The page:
Percentage of children living in low-income housing highest in the Maritimes: Stats Canada
Published Wednesday, September 13, 2017 9:56PM ADT
Last Updated Wednesday, September 13, 2017 9:57PM ADT
Nova Scotia and New Brunswick have the highest percentage of children living in low-income households, according to Stats Canada census data released Wednesday.
The data shows Saint John is on a list of cities with the highest portion of children living in poverty. The data looked at the Greater Saint John area, including Quispamsis, Rothesay and Grand Bay West-Field.
“In a census metropolitan area there is a prevalence of child poverty in households of 22 per cent, but the city of Saint John is 30 per cent," says Human Development Council executive director Randy Hatfield.
Hatfield says some areas of the city jump to a child poverty rate of 45 per cent.
Brenda Murphy of the Saint John Women's Empowerment Network says barriers such as the cost of childcare and lack of education and work aren’t helping.
"Children grow up in homes in Saint John. A high percentage are headed by a single parent women and women who have many barriers to try and get out of poverty," Murphy says.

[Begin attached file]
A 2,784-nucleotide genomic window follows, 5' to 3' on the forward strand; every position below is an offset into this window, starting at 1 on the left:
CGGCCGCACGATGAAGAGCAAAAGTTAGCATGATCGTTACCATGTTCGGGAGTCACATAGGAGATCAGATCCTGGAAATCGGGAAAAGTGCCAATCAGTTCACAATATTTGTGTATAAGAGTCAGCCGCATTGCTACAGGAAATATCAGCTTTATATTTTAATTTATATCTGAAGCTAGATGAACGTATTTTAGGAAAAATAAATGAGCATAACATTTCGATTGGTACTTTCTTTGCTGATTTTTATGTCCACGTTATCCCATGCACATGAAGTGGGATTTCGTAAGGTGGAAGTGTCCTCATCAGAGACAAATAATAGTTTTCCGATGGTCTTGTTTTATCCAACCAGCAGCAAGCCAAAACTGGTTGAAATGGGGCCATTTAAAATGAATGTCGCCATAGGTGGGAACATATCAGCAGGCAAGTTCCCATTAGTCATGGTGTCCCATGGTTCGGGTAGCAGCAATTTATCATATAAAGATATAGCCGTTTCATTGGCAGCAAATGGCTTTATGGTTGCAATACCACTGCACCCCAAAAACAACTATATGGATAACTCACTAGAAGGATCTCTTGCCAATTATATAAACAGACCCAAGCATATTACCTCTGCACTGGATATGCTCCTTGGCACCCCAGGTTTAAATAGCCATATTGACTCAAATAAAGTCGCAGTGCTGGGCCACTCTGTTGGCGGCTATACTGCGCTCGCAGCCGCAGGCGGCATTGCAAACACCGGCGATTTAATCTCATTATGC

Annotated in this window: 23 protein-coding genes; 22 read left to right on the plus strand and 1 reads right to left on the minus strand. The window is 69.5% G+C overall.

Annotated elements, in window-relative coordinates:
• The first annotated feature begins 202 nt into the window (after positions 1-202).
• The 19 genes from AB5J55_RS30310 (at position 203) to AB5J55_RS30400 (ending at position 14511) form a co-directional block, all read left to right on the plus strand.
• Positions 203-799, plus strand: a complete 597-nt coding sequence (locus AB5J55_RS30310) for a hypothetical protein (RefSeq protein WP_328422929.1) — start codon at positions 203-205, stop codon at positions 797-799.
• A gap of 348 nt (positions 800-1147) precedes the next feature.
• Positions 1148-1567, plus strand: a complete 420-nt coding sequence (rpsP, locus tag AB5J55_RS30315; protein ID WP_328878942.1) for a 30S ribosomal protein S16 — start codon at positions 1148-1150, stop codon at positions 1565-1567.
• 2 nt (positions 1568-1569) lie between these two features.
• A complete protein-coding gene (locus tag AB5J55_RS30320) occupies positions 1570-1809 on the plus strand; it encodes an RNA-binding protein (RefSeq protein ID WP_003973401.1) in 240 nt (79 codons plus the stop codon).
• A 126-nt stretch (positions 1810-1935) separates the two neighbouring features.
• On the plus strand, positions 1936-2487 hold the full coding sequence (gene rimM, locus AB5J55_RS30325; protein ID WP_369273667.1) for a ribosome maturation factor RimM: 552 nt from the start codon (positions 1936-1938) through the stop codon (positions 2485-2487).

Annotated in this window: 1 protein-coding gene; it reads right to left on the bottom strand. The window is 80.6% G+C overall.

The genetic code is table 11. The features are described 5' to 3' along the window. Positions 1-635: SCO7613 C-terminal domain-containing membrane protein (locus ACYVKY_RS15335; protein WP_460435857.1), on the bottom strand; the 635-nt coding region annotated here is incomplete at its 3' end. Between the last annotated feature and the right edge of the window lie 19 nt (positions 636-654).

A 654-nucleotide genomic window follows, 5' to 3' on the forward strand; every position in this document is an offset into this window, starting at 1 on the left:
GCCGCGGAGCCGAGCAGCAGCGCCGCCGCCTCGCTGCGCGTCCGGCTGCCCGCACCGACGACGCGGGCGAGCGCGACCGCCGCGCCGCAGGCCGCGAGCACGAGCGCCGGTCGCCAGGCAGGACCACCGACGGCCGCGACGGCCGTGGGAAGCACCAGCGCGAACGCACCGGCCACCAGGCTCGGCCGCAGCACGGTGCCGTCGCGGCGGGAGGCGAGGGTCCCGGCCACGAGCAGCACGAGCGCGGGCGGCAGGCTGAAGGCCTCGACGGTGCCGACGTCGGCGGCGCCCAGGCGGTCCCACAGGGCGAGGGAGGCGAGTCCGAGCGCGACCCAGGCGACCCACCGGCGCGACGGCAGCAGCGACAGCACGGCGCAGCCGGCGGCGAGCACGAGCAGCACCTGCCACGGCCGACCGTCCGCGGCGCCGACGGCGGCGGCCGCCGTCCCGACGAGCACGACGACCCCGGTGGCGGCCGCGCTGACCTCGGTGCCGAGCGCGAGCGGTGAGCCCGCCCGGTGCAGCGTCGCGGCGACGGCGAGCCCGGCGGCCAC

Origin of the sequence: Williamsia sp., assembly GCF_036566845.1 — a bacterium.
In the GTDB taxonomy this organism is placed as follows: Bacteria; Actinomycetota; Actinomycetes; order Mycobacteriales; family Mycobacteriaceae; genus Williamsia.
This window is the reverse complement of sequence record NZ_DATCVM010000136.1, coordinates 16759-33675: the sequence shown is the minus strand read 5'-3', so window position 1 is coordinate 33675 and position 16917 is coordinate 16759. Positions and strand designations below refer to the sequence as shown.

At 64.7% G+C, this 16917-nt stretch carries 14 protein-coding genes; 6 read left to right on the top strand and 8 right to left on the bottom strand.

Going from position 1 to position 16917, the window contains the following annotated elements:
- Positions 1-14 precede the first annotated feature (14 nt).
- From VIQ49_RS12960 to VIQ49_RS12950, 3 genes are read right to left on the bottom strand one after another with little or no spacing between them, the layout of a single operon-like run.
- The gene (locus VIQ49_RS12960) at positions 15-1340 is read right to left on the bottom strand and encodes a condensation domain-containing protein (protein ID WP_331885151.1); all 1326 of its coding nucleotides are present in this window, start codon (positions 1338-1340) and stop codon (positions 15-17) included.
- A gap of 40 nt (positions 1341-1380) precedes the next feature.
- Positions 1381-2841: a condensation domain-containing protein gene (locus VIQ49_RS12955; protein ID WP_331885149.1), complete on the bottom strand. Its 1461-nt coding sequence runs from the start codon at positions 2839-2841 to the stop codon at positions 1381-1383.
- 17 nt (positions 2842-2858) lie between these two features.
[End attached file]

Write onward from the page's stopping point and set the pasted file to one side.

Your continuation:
The figures by Stats Canada were calculated before the Liberal government introduced the Canada Child Benefit, aimed at reducing the number of children living in poverty.
When it comes to household incomes, Stats Canada says a greater number of Canadians have more money in their pocketbooks. Stats Canada says the average income in most households reached just over $70,000 in 2015 – a 10.8 per cent increase from 2005.
But Maritimers earn far less. Stats Canada lists New Brunswick at the lowest at just over $59,000.
"If you look at the New Brunswick economy, on the earning side you have an underperforming economy,” says Hatfield. “You have people still seeking work, you have a lot of people on income assistance."
Stats Canada has been releasing results from the 2016 census throughout the year. The next set of data is due in October.
With files from CTV Atlantic’s Mary Cranston.